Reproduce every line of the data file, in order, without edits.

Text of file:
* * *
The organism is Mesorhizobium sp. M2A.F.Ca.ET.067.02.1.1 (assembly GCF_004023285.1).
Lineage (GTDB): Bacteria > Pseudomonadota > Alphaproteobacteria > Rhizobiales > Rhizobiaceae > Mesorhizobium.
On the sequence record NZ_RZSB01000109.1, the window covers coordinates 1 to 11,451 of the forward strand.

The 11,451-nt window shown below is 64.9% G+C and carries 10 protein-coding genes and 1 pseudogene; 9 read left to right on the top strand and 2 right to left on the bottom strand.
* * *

The organism is Mesorhizobium sp. M2A.F.Ca.ET.067.02.1.1 (assembly GCF_004023285.1).
Lineage (GTDB): Bacteria > Pseudomonadota > Alphaproteobacteria > Rhizobiales > Rhizobiaceae > Mesorhizobium.
On the sequence record NZ_RZSB01000109.1, the window covers coordinates 1 to 11,451 of the forward strand.

The 11,451-nt window shown below is 64.9% G+C and carries 10 protein-coding genes and 1 pseudogene; 9 read left to right on the top strand and 2 right to left on the bottom strand.